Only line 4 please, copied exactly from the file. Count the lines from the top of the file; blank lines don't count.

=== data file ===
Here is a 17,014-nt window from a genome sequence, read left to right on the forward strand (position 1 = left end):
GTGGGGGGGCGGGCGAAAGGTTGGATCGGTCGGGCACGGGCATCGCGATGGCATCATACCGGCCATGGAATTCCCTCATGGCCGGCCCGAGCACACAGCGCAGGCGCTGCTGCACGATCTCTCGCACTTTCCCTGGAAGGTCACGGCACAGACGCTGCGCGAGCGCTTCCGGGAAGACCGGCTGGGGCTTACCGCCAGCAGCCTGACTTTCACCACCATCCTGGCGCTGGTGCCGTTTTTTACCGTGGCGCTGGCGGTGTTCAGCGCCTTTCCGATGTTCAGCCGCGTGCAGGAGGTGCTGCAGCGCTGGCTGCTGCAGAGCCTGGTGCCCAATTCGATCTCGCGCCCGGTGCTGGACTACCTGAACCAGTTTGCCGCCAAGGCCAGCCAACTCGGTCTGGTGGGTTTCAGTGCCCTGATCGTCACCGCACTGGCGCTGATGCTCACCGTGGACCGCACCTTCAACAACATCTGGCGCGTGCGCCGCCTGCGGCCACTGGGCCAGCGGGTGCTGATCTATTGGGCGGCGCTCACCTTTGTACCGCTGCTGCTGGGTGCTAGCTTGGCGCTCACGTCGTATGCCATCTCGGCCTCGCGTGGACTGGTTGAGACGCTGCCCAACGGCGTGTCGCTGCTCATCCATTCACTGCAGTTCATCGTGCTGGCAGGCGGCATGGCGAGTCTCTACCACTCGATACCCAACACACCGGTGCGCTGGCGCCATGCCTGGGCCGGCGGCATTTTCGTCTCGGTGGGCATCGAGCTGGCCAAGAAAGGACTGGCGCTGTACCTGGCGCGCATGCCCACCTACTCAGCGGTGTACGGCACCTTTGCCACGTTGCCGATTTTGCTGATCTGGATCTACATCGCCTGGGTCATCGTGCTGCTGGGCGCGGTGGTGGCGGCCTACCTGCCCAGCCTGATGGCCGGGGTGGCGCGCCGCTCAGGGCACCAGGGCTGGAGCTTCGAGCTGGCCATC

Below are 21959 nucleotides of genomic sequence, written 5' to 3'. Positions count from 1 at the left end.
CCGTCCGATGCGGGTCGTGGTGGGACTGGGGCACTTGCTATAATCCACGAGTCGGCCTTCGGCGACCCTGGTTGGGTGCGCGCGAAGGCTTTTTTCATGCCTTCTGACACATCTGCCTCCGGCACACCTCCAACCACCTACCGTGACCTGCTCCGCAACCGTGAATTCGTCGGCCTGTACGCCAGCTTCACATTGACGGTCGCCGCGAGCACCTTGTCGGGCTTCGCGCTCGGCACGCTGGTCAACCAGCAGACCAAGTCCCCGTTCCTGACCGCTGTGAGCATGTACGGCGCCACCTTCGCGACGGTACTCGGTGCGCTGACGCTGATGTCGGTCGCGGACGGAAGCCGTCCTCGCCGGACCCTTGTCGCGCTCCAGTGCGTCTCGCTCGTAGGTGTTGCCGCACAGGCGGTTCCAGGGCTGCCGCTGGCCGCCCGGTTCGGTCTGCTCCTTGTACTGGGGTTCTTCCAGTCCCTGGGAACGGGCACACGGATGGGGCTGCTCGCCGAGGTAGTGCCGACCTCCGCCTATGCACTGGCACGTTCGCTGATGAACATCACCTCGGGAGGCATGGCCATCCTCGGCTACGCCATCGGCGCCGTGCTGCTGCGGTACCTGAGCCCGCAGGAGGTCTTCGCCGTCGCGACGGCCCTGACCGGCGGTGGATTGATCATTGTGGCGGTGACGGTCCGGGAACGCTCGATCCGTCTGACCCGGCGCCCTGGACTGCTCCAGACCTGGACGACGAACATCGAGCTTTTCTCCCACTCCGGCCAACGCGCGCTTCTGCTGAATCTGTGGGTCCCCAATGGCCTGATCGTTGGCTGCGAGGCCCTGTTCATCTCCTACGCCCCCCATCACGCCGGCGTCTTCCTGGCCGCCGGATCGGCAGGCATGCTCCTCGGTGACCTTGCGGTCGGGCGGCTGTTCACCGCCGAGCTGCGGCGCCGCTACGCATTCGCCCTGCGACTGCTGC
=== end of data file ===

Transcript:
CCGTCCGATGCGGGTCGTGGTGGGACTGGGGCACTTGCTATAATCCACGAGTCGGCCTTCGGCGACCCTGGTTGGGTGCGCGCGAAGGCTTTTTTCATGCCTTCTGACACATCTGCCTCCGGCACACCTCCAACCACCTACCGTGACCTGCTCCGCAACCGTGAATTCGTCGGCCTGTACGCCAGCTTCACATTGACGGTCGCCGCGAGCACCTTGTCGGGCTTCGCGCTCGGCACGCTGGTCAACCAGCAGACCAAGTCCCCGTTCCTGACCGCTGTGAGCATGTACGGCGCCACCTTCGCGACGGTACTCGGTGCGCTGACGCTGATGTCGGTCGCGGACGGAAGCCGTCCTCGCCGGACCCTTGTCGCGCTCCAGTGCGTCTCGCTCGTAGGTGTTGCCGCACAGGCGGTTCCAGGGCTGCCGCTGGCCGCCCGGTTCGGTCTGCTCCTTGTACTGGGGTTCTTCCAGTCCCTGGGAACGGGCACACGGATGGGGCTGCTCGCCGAGGTAGTGCCGACCTCCGCCTATGCACTGGCACGTTCGCTGATGAACATCACCTCGGGAGGCATGGCCATCCTCGGCTACGCCATCGGCGCCGTGCTGCTGCGGTACCTGAGCCCGCAGGAGGTCTTCGCCGTCGCGACGGCCCTGACCGGCGGTGGATTGATCATTGTGGCGGTGACGGTCCGGGAACGCTCGATCCGTCTGACCCGGCGCCCTGGACTGCTCCAGACCTGGACGACGAACATCGAGCTTTTCTCCCACTCCGGCCAACGCGCGCTTCTGCTGAATCTGTGGGTCCCCAATGGCCTGATCGTTGGCTGCGAGGCCCTGTTCATCTCCTACGCCCCCCATCACGCCGGCGTCTTCCTGGCCGCCGGATCGGCAGGCATGCTCCTCGGTGACCTTGCGGTCGGGCGGCTGTTCACCGCCGAGCTGCGGCGCCGCTACGCATTCGCCCTGCGACTGCTGC